Last Friday, President Trump announced that he was rolling back some of President Barack Obama's changes to America's policy on Cuba. Is the door to Cuba now closed for Americans?

Charles Sennott — Executive Director of The GroundTruth Project — doesn't think so.

"It's really very little change in policy," Sennott explained.

The new policies will make it more difficult for Americans to travel to Cuba purely for tourism, and also ban commerce with businesses owned by the military and intelligence services.But many of the Obama-era policy changes remain intact, including the normalization of relations between the two countries. The new U.S. embassy in Havana, for example, will remain open. 

"This is a theatrical statement of opposition to what President Obama has done," Sennott said. "But where does it really take him?"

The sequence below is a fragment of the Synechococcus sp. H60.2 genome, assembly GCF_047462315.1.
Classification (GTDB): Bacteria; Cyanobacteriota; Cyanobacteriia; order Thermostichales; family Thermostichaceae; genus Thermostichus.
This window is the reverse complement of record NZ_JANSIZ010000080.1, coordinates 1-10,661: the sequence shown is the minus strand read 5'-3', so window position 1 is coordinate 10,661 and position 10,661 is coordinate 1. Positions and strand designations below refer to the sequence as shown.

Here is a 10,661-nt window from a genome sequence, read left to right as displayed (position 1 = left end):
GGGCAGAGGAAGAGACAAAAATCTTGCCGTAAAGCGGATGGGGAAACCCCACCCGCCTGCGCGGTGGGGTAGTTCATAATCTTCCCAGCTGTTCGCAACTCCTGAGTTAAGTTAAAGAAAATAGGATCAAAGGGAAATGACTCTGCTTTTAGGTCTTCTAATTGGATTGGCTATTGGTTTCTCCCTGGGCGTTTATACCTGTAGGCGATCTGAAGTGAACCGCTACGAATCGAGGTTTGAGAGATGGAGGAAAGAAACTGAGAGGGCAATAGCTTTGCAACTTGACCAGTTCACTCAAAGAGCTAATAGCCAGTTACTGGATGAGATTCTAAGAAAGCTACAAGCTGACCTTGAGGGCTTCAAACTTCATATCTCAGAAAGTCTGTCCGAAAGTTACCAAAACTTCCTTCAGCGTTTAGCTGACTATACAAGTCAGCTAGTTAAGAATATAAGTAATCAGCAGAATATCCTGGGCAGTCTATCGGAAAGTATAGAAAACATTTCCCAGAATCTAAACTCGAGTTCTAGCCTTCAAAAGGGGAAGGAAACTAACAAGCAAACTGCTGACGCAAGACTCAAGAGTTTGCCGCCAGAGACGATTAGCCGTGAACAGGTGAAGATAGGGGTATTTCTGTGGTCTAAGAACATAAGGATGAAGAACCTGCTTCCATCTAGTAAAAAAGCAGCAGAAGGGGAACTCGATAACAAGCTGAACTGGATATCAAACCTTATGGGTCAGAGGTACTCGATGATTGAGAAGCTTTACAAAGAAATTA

But Sennott believes that, in many respects, the floodgates are already open. Consider the large (and growing) numbers of Americans visiting the island: in 2016, more than 600,000 Americans traveled to Cuba, which was a 34 percent increase over the previous year. 

"I don't think you can stop the momentum of change that's coming with Cuba — just like you can't stop the momentum of the world coming together to address climate change," Sennott said.

Click the audio player above to hear more from Charles Sennott.